You say the work you do comes from your love of and experiences in nature and your connection with it. Tell me more about this and about some of your experiences.
First of all, I just love animals and nature so much. Every time I see animals in the wild, it’s an unreal thing. I get super excited, almost shaking my body as though I am sort of seeing the spirit around them. I know it doesn’t make any sense; there are no such things as ‘invisible spirits’, and I guess it’s just me, psychologically, getting too excited. I’m sure there are a lot of other people who would understand what I ‘see’. These exciting elements were seen more in my older works especially, and they have been shown in a different way in my recent works. In addition, I find a lot of myself and humanity in animals.
Your work is often dreamy and dark, and you draw heavily on memories and dreams to create such imagery. What is your process from initial concept to final product?
I don’t personally think my work is dark, but maybe sad. I try to capture the facial expressions of animals in a beautiful sadness surrounded by dreamy environments that you don’t really see in real life. I have a lot of dreams about animals… but not only animals, I actually dream of many things I think are unnecessary. I never sleep deeply. They give me excitement and happiness, but also make me feel sadness. It’s not only just because of the era we live in, but I see myself and always relate to my current life. As a good example, in one of my pieces, On the way to see Charlie (below), I gave the deer an expression between happiness, sadness, and shyness, standing on a beautiful dreamy path. A lot of times, people look at my works and say they are beautiful, which makes me feel honoured and thankful… but the animals I create are actually me in my dream. My goal is to share my thoughts and feelings with views through my works even if it is sometimes not clear or specific.
One of my goals is to create something minimized but still bring the emotions and mood to my heart and others. I think that is very important.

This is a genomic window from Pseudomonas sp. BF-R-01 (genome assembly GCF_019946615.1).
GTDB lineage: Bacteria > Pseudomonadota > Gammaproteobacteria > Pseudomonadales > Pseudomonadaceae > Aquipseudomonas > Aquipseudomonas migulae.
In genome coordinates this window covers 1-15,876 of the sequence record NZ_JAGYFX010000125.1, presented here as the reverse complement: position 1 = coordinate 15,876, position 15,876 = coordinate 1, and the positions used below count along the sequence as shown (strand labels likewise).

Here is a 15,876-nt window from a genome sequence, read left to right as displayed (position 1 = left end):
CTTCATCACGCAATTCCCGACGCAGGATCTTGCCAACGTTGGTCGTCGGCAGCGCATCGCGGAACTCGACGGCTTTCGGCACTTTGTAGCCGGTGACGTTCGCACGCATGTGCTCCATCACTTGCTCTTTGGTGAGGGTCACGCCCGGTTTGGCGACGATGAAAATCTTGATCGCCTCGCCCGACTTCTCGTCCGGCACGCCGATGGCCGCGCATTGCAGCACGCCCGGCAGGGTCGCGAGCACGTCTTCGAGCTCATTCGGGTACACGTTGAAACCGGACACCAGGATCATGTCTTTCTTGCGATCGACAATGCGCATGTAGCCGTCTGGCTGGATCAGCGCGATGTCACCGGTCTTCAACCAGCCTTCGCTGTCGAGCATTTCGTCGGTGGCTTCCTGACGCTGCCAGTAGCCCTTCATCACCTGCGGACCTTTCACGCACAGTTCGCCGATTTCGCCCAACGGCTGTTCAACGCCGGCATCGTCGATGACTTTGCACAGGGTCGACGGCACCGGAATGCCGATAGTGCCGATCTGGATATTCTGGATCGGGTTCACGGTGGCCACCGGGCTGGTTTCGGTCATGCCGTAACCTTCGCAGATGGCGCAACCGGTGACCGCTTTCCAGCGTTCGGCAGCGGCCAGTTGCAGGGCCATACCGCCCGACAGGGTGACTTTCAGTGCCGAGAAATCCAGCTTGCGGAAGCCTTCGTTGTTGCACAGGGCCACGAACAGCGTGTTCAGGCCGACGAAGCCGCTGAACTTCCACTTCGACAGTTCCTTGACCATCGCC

We’re such a destructive race and are slowly dragging the planet along with us. What are your thoughts on this, and how do you feel we, as artists and creatives, can ensure we are contributing to the wellbeing of the planet through our calling?
Air and water pollution, global warming, deforestation, climate change, poaching… there are hundreds of things to talk about. I would simply say that it is a tragedy. Our subtle and delicate planet is in so much more danger than people generally know. I think they now realise, “Oh it’s real.” Humans have already ruined the world and I personally think, at this point, it’s too late to make it better.
What can artists and creatives do? To be honest, the question goes the same to everyone. There’s nothing much we can do besides the obvious things we already know to do. I won’t say many things here as I’m a no better human than others and not in a great position to criticize. Whatever I say might sound so cliché. But one thing I can say for sure (even if it still sounds very cliché) is that I hope the younger generations feel how amazing, precious, and beautiful our planet is after they spend time in nature, and are maybe even lucky enough to witness some wildlife. Once they get that, I hope people, in general, will keep our planet safe and act with respect as they develop a love for nature… I hope.